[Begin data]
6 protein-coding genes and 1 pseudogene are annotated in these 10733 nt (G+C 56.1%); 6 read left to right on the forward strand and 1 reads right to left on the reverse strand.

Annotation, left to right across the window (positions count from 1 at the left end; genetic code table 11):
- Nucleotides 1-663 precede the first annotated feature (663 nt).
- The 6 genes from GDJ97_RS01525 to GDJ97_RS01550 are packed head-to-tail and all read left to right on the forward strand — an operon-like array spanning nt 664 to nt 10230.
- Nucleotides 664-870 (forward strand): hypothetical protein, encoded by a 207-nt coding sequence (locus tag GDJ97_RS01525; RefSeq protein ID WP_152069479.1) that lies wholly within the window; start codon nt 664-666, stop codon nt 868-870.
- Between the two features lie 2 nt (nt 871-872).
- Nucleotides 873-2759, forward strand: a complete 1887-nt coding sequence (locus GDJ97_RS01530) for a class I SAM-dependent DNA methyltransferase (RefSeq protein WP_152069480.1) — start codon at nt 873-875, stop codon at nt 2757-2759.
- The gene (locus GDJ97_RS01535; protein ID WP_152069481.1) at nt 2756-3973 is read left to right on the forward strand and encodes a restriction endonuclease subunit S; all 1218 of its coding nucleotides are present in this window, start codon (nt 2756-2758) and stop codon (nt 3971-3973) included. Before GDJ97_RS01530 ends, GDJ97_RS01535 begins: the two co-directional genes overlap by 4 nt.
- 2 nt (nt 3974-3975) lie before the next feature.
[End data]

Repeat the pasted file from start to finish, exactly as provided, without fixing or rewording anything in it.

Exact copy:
6 protein-coding genes and 1 pseudogene are annotated in these 10733 nt (G+C 56.1%); 6 read left to right on the forward strand and 1 reads right to left on the reverse strand.

Annotation, left to right across the window (positions count from 1 at the left end; genetic code table 11):
- Nucleotides 1-663 precede the first annotated feature (663 nt).
- The 6 genes from GDJ97_RS01525 to GDJ97_RS01550 are packed head-to-tail and all read left to right on the forward strand — an operon-like array spanning nt 664 to nt 10230.
- Nucleotides 664-870 (forward strand): hypothetical protein, encoded by a 207-nt coding sequence (locus tag GDJ97_RS01525; RefSeq protein ID WP_152069479.1) that lies wholly within the window; start codon nt 664-666, stop codon nt 868-870.
- Between the two features lie 2 nt (nt 871-872).
- Nucleotides 873-2759, forward strand: a complete 1887-nt coding sequence (locus GDJ97_RS01530) for a class I SAM-dependent DNA methyltransferase (RefSeq protein WP_152069480.1) — start codon at nt 873-875, stop codon at nt 2757-2759.
- The gene (locus GDJ97_RS01535; protein ID WP_152069481.1) at nt 2756-3973 is read left to right on the forward strand and encodes a restriction endonuclease subunit S; all 1218 of its coding nucleotides are present in this window, start codon (nt 2756-2758) and stop codon (nt 3971-3973) included. Before GDJ97_RS01530 ends, GDJ97_RS01535 begins: the two co-directional genes overlap by 4 nt.
- 2 nt (nt 3974-3975) lie before the next feature.